Add us to your taskbar by dragging this icon RGI logo to the bottom of your screen.

Close

Do not over-rely on modelling

20 Mar 2009

CAPACITY: Complex modelling techniques are used increasingly both for real-time decision-making and to prepare longer-term business plans. However, as Peter Koning of Faber Maunsell explains, the extent to which theoretical capacity differs from that available in the live environment is a significant concern.

Understanding the availability and use of capacity is a core function of any railway organisation. Over the last 20 years, the industry has witnessed an explosion in the use of ever-more sophisticated modelling techniques, enhancing understanding of how the railway will operate under new or changing operating scenarios. These techniques allow almost any type of change to infrastructure, rolling stock or timetable to be tested before implementation, avoiding the risk of real-time failure.

However, the interpretation of results created by such complex modelling methods has inherent risks, the most significant of which is arguably the disparity between theoretical and actual capacity. This difference can partly be explained by inaccurate assumptions made within the modelling process. In a growing number of cases however, the difference between what a railway network is theoretically capable of delivering and what it can do in practice is critical, and relevant to the quality of decisions required by project planners.

Most models will incorporate an element of risk-minimisation, which has the effect of potentially increasing the gap between actual and theoretical capacity. As a consequence, users seeking to deliver high levels of theoretical capacity will demand higher levels of asset provision and performance, which can have a direct impact on the viability of the project.

Inaccurate detail

Faber Maunsell has been involved in a number of capacity planning studies in recent years, and we would suggest that there are three main areas where a more qualitative approach to capacity evaluation could be applied. These include activities associated with new or rapidly-growing networks, projects at an early stage of development and studies covering complex routes.

Policymakers, particularly in the financial and political arenas, need to base investment decisions on a sound understanding of a network’s current capability and future capacity needs. While the limitations of existing routes may be broadly understood, specific detail can sometimes be inaccurate and subject to frequent change. In this context, complex modelling, although superficially robust, often has limited application when set against the availability of study funding, the likely size of the analysis area and the reliability of input information.

Clearly, the use of detailed simulations for projects in the initial phases of development seems attractive. Simulation aids understanding of potential impacts and allows alternative strategies to be evaluated. But such an approach is resource-hungry and, given the large number of assumptions needed, outputs are always subject to interpretation and inaccuracy. In the worst cases, the resulting projects run the risk of being driven by the modelling. Management expertise is eclipsed by the emerging outputs and stakeholders can use information selectively to justify their individual requirements.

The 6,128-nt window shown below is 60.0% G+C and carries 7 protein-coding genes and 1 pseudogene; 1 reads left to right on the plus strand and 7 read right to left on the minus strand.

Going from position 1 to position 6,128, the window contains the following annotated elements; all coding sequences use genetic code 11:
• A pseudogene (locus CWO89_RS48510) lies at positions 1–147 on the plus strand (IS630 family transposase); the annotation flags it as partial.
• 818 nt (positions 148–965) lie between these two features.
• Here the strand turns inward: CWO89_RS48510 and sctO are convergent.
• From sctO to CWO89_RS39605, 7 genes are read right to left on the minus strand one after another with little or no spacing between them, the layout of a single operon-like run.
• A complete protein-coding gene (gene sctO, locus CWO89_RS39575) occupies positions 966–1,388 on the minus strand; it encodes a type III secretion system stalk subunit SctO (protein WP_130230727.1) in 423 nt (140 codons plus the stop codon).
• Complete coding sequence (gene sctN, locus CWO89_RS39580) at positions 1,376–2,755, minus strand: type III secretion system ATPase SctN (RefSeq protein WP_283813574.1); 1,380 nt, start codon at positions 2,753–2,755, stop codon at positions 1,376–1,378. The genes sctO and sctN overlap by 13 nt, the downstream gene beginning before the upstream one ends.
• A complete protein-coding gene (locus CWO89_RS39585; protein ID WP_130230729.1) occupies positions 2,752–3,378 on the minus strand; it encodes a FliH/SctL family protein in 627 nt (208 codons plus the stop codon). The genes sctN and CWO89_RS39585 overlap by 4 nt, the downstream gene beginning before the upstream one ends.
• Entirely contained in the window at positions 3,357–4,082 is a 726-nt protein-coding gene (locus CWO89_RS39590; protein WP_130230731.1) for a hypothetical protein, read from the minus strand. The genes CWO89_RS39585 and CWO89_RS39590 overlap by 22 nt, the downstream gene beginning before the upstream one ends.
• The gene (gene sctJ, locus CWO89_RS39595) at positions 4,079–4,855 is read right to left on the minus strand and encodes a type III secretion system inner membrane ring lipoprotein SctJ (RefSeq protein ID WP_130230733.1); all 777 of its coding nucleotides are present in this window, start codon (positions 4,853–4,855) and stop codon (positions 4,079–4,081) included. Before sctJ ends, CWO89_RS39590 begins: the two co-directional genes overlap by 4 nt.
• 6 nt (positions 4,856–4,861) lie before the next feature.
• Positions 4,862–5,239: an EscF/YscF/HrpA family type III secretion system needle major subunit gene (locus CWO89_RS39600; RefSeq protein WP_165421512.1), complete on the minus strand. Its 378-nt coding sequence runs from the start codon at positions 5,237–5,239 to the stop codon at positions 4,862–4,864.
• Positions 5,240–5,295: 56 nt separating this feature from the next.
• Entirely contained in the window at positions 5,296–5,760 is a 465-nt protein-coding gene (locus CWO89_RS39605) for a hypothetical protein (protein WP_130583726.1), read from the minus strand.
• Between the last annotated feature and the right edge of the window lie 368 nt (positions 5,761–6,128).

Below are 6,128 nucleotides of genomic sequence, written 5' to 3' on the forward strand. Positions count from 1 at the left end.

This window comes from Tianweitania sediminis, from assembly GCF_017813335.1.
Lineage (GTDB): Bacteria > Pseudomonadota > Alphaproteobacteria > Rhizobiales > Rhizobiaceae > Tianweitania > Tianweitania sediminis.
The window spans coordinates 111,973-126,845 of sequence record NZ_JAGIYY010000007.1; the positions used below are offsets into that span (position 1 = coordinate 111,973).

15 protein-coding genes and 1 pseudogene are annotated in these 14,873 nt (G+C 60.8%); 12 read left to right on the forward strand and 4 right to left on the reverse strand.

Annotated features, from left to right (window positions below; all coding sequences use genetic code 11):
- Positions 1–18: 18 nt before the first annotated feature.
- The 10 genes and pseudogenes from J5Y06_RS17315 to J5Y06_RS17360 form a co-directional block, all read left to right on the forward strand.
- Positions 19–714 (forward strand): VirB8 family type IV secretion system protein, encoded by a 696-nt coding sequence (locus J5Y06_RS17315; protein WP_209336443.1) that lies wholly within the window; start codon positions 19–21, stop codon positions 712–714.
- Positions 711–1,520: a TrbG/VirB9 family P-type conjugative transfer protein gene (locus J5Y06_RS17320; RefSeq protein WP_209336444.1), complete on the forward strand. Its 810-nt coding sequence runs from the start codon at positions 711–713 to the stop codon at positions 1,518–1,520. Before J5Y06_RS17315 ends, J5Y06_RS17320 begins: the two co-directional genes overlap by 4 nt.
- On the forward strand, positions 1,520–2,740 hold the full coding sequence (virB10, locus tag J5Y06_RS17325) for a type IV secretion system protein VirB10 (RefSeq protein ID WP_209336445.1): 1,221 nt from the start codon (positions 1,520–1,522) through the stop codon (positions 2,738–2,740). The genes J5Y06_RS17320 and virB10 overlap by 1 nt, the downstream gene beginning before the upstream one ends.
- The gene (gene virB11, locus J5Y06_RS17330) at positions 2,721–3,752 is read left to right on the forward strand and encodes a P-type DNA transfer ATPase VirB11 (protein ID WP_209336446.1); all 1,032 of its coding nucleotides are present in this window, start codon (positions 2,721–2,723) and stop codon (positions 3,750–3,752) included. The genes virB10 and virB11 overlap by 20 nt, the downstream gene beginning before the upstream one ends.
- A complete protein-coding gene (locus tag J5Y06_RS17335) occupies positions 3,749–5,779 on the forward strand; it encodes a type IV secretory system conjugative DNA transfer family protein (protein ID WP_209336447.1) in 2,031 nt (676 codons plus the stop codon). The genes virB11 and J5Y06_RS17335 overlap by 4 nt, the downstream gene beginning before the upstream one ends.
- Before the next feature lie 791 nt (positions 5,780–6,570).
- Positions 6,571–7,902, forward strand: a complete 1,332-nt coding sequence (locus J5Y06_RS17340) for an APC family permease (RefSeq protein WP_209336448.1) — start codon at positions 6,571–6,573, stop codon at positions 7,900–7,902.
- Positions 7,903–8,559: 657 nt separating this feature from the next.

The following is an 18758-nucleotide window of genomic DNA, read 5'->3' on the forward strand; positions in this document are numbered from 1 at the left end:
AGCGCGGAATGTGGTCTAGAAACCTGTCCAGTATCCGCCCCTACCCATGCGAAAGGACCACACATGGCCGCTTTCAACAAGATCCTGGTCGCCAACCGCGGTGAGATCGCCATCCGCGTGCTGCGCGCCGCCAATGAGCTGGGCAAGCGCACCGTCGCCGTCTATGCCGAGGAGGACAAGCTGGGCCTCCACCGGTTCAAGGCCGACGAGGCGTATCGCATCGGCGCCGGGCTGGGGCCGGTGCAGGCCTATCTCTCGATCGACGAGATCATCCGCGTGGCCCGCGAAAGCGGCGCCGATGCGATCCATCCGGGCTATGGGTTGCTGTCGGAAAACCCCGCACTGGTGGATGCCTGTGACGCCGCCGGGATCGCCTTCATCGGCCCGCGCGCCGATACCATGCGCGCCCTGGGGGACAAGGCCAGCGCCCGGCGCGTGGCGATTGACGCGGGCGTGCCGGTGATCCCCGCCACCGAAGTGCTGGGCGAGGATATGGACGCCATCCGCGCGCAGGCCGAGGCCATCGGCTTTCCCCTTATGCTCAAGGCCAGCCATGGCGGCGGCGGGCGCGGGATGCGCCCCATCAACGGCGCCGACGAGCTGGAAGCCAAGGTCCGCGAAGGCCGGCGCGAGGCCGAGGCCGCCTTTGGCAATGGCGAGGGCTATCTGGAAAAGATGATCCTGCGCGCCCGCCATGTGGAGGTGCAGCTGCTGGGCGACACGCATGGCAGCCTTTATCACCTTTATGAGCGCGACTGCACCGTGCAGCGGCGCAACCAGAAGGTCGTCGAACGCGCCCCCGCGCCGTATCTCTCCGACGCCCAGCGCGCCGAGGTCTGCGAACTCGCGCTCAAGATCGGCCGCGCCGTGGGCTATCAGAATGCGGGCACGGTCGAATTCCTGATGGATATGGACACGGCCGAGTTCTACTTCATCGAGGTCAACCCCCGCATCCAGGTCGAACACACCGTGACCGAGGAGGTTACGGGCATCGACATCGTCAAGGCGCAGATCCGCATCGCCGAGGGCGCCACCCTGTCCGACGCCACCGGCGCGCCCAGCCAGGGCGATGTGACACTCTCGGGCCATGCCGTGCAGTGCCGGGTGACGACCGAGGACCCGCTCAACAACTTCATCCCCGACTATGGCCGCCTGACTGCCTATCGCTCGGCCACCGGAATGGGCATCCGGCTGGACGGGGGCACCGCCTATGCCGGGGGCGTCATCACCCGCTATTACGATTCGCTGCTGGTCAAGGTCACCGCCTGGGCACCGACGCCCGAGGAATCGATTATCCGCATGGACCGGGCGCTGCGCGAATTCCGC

Increasingly, railways are turning to the concept of total route strategies to plan long-term development and acknowledge the integrated nature of railway operations. The nature of these studies invariably involves numerous interested parties, and an essential component of any project is the effective communication of ideas and proposals. In this context, the complexity of the latest analysis methods makes presentation difficult.

Achieving consensus between project partners often remains an unfulfilled objective. We have sought to develop a range of presentation techniques that allow route capacity considerations to be easily identified and interpreted by end-users and stakeholders both within the rail industry and beyond it.

Peter Koning is Director of Rail Operations & Planning at Faber Maunsell, where he has recently worked on the Bulgarian general transport master plan and the Felixstowe - Nuneaton capacity enhancement programme. Peter joined the company from Network Rail in 2007.

Recent Faber Maunsell capacity studies

  • Bulgaria General Transport Master Plan Aug 2008 - Ongoing
  • Felixstowe to Nuneaton freight corridor Mar 2008 - Ongoing
  • New Cross Gate station demand study Jan 2008 - May 2008
  • Docklands Light Railway capacity enhancement June 2004 - Oct 2008
  • Calder Valley line enhancements Jan 2007 - July 2007
  • Wakefield Westgate Railsys Nov 2006 - Feb 2007
  • London Rail corridor plans Mar - Aug 2005
  • Kingston Park transport study Apr - Sept 2004
  • Edinburgh Tram Line 2 Jan 2003 - Mar 2004
  • Kildare - Dublin Heuston upgrade business case 2002
  • Cork Station feasibility study and scheme design June 2001